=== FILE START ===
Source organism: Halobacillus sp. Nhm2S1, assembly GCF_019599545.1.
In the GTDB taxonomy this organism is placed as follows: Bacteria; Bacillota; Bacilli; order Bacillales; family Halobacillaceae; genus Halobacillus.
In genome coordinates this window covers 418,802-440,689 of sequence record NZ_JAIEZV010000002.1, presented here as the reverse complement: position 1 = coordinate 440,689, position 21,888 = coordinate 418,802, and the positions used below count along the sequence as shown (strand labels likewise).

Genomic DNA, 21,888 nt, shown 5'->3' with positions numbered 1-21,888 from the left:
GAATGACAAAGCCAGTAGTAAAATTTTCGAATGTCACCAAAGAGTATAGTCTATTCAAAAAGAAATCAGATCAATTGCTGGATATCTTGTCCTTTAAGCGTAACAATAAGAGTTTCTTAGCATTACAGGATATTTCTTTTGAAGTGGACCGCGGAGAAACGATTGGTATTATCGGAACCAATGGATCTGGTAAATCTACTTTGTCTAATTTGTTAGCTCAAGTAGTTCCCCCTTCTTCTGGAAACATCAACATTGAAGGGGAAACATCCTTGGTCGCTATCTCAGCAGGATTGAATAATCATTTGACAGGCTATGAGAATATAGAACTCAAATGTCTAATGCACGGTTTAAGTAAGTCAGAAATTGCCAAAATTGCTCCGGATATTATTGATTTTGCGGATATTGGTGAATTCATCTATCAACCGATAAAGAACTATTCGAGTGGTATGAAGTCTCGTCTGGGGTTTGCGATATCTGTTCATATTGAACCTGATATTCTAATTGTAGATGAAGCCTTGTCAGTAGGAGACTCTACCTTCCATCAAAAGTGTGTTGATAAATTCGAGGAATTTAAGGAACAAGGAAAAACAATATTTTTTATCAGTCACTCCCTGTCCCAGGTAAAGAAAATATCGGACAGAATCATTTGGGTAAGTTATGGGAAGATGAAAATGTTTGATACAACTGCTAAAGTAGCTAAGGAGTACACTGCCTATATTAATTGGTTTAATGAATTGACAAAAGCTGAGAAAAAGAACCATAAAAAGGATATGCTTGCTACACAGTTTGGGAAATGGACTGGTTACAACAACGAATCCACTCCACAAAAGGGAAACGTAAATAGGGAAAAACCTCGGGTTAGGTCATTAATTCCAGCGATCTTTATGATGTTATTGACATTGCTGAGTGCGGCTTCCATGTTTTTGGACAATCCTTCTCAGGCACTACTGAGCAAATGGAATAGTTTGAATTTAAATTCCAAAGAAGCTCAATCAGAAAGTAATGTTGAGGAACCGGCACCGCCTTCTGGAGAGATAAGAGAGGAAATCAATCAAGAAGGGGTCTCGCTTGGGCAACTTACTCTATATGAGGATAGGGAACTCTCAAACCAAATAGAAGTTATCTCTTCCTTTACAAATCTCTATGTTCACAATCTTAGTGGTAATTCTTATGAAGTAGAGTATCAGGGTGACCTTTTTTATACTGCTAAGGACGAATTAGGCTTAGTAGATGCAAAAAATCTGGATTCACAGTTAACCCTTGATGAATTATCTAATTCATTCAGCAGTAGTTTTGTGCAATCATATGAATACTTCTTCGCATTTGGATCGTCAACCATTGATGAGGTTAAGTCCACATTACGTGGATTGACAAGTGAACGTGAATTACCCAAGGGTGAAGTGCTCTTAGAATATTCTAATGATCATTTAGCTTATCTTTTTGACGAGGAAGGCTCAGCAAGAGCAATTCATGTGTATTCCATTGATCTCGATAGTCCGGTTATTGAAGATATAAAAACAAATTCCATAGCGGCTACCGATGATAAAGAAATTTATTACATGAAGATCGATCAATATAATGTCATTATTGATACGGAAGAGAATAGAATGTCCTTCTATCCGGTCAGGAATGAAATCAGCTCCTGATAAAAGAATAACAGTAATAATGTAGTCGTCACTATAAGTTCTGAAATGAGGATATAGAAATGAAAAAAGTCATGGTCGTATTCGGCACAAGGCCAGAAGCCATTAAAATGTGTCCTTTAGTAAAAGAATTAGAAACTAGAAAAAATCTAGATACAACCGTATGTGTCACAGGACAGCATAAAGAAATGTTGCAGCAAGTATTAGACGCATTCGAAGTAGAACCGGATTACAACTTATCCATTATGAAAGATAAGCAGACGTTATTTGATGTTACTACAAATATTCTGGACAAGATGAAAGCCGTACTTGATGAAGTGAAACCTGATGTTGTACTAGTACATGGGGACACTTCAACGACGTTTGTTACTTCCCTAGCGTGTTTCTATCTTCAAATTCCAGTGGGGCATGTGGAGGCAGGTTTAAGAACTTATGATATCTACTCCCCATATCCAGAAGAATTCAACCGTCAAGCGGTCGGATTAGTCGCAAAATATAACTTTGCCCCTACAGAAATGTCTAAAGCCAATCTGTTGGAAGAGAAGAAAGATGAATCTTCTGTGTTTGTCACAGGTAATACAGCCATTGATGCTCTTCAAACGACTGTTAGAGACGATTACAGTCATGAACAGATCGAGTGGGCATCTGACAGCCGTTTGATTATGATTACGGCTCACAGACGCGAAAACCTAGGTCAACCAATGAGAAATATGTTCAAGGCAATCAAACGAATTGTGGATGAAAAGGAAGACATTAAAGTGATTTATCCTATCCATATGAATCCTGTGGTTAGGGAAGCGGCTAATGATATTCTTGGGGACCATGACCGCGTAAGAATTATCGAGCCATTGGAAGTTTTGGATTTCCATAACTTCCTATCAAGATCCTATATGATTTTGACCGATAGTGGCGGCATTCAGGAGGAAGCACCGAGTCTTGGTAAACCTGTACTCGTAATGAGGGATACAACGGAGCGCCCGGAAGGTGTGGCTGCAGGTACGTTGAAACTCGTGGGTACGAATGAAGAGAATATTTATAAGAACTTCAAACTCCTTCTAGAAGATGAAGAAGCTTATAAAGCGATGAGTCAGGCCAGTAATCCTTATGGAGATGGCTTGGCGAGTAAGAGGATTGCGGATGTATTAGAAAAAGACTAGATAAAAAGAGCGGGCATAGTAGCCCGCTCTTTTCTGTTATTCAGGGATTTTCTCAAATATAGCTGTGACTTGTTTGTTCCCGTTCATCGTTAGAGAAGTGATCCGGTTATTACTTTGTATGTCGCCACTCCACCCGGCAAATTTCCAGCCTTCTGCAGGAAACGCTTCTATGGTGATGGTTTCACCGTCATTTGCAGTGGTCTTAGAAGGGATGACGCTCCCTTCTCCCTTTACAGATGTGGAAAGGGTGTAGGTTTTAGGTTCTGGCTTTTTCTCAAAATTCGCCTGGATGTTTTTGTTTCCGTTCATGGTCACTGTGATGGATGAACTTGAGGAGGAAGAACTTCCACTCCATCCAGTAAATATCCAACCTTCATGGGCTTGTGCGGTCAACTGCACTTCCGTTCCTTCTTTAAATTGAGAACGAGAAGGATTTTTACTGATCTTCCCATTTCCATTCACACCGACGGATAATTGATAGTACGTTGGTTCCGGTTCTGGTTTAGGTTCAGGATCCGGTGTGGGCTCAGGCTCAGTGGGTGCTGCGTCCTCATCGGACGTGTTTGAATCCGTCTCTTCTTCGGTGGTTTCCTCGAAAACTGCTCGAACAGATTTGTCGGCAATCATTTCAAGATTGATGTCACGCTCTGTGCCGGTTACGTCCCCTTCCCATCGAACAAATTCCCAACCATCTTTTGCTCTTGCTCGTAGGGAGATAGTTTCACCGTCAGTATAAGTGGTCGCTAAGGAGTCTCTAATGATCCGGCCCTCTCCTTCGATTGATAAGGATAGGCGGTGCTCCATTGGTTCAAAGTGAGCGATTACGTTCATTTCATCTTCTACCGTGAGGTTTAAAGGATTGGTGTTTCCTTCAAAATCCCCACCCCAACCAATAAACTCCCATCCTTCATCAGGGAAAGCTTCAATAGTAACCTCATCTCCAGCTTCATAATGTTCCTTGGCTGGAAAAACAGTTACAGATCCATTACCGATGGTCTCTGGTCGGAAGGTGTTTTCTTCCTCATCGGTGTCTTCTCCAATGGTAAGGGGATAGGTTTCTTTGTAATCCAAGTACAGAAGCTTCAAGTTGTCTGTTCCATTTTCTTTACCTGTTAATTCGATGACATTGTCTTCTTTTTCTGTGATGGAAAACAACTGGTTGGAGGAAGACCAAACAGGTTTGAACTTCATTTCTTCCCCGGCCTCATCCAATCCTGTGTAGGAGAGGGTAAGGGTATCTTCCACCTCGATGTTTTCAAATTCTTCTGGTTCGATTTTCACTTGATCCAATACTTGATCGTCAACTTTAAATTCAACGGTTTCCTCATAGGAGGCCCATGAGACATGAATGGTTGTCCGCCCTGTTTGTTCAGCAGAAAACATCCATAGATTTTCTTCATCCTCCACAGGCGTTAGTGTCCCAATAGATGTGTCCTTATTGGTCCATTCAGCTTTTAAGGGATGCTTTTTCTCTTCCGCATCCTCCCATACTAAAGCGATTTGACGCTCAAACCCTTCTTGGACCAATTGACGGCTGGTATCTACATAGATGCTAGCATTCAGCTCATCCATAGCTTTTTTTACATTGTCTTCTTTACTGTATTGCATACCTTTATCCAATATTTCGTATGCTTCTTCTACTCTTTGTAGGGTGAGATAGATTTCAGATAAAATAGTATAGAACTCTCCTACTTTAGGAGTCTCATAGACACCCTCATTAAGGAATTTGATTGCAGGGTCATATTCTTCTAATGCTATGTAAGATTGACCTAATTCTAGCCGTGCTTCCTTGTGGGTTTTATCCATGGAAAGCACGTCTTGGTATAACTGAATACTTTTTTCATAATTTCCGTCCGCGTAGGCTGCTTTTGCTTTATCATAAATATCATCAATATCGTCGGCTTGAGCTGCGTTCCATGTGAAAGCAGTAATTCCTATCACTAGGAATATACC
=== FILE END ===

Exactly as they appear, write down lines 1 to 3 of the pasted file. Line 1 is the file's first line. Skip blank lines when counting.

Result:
Source organism: Halobacillus sp. Nhm2S1, assembly GCF_019599545.1.
In the GTDB taxonomy this organism is placed as follows: Bacteria; Bacillota; Bacilli; order Bacillales; family Halobacillaceae; genus Halobacillus.
In genome coordinates this window covers 418,802-440,689 of sequence record NZ_JAIEZV010000002.1, presented here as the reverse complement: position 1 = coordinate 440,689, position 21,888 = coordinate 418,802, and the positions used below count along the sequence as shown (strand labels likewise).